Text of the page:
PDA

View Full Version : Booknotes Is Now Fully Online!!!


nikkibong
01-08-2009, 08:40 PM
Calling all nerds! The entire 800-or-so episode canon of c-span's late, great, booknotes is now available online - and for free! (As recently as a few months ago, only half or so of the episodes were availble.)

As if bloggingheads doesn't eat up enough of your time already. . .(well, I'm back from a trip overseas, and school hasn't gotten in session again yet, so what the hell else am i supposed to do? hey, pay no attention to what my signature says!!)

Check out interviews with bhtv stalwarts such as Bob Wright, Glenn Loury, & John McWhorter. Special bonus: Mickey's interview when he still sported the unabomber beard! All conducted with the lovable "I'm an uninformed idiot" interview style of Brian Lamb.

Booknotes (booknotes.org).

TwinSwords
01-08-2009, 09:21 PM
Wow. Awesome. Thanks for the heads up.

TwinSwords
01-08-2009, 09:24 PM
Check out interviews with bhtv stalwarts such as Bob Wright, Glenn Loury, & John McWhorter. Special bonus: Mickey's interview when he still sported the unabomber beard!

Wow, I had no idea. This is going to be great.



All conducted with the lovable "I'm an uninformed idiot" interview style of Brian Lamb.

I'm afraid I have to disagree with that characterization. Lamb simply takes the apporach of starting with no assumptions about what the audience knows, and I think it's an effective and appropriate, if atypical, style. The famous example, of course, is the time he started an interview with a Lincoln biographer with the question, "Who was Abraham Lincoln?"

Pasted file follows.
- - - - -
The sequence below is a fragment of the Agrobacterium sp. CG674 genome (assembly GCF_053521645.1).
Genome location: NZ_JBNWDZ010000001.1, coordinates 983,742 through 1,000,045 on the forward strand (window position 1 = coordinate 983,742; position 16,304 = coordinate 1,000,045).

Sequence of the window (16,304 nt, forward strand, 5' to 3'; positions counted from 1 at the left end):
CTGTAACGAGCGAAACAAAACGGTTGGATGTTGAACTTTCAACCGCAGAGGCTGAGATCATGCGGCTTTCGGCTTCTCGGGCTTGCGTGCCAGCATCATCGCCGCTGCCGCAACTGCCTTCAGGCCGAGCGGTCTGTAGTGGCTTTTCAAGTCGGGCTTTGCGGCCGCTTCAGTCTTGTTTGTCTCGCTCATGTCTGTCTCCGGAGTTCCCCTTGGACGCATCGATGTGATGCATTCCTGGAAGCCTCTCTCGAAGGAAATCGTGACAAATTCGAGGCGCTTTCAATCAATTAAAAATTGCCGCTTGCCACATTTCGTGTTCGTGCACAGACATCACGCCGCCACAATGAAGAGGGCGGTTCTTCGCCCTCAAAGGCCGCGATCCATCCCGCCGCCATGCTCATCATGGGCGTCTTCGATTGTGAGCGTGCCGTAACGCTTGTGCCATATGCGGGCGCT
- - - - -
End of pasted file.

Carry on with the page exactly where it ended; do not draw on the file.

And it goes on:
The queston doesn't indicate that Lamb is clueless. It's simply a logical starting point for a conversation about the life and times of the former president, and allows the biographer to start out with the broad sketch around which the details will be later filled in.

If you know what I mean.

nikkibong
01-08-2009, 10:26 PM
I'm afraid I have to disagree with that characterization. Lamb simply takes the apporach of starting with no assumptions about what the audience knows, and I think it's an effective and appropriate, if atypical, style. The famous example, of course, is the time he started an interview with a Lincoln biographer with the question, "Who was Abraham Lincoln?"

The queston doesn't indicate that Lamb is clueless. It's simply a logical starting point for a conversation about the life and times of the former president, and allows the biographer to start out with the broad sketch around which the details will be later filled in.

If you know what I mean.

indeed i do know what you mean, and agree: i was just kidding. i happen to think brian lamb is one of the best interviewers around. larry king actually is an idiot; brian lamb, however, takes a deliberate approach. (and he clearly actually reads the books that he interviews the authors about.)

uncle ebeneezer
01-09-2009, 01:12 AM